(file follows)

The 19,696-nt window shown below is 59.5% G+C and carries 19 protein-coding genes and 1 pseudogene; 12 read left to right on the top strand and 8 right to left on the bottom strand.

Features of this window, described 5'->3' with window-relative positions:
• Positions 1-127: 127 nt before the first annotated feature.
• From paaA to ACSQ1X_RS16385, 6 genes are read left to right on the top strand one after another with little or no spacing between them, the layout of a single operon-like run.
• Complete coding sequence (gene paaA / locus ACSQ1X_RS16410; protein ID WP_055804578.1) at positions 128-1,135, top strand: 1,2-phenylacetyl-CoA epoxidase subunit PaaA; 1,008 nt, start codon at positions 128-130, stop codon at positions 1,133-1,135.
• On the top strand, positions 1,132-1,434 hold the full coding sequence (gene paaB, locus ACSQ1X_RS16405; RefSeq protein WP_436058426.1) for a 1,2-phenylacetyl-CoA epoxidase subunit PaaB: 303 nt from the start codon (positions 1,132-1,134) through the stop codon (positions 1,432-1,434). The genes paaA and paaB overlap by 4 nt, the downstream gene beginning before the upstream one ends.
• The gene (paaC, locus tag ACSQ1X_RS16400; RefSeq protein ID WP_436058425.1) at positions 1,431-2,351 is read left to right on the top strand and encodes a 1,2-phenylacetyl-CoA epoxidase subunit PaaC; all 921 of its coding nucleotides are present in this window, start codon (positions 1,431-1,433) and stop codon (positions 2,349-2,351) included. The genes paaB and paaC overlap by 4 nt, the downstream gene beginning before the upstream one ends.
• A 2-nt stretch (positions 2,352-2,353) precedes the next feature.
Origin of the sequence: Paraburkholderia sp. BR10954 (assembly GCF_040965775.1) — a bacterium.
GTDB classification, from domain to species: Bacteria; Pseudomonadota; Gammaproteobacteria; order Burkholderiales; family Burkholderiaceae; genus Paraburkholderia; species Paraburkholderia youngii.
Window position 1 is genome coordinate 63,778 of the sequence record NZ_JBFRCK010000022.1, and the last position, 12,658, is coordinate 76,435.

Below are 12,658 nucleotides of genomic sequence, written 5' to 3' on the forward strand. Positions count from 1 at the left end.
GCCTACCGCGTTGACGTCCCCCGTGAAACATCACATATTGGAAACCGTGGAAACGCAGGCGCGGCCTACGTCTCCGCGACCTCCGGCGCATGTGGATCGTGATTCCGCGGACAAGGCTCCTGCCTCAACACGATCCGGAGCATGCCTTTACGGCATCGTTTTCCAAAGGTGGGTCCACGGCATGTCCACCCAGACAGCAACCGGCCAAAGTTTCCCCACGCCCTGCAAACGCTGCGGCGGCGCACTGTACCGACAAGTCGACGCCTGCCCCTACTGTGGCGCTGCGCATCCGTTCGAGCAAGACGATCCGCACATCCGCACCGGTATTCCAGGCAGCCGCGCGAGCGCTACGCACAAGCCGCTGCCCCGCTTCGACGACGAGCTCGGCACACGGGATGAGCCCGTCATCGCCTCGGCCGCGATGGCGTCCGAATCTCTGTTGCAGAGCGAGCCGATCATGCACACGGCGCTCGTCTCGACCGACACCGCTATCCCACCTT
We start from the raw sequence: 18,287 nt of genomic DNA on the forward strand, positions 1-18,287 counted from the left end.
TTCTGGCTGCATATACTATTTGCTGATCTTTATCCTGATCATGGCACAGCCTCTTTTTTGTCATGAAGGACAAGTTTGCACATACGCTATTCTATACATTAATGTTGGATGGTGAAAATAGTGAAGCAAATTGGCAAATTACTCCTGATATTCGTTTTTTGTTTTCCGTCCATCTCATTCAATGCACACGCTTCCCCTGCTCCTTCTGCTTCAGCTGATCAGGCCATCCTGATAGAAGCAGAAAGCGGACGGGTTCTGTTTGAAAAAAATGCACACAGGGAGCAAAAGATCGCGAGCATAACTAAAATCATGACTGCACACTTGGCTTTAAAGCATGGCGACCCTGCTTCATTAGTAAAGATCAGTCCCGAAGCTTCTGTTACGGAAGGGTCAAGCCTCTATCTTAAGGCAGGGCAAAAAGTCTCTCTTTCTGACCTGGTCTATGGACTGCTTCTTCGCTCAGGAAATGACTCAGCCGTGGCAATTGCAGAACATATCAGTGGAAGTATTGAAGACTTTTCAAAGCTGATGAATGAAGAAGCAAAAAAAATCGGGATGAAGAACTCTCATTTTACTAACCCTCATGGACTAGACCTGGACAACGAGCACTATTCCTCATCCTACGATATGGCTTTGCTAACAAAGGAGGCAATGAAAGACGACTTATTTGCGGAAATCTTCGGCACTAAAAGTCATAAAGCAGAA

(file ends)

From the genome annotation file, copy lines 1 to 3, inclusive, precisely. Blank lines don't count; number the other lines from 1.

The 19,696-nt window shown below is 59.5% G+C and carries 19 protein-coding genes and 1 pseudogene; 12 read left to right on the top strand and 8 right to left on the bottom strand.

Features of this window, described 5'->3' with window-relative positions:
• Positions 1-127: 127 nt before the first annotated feature.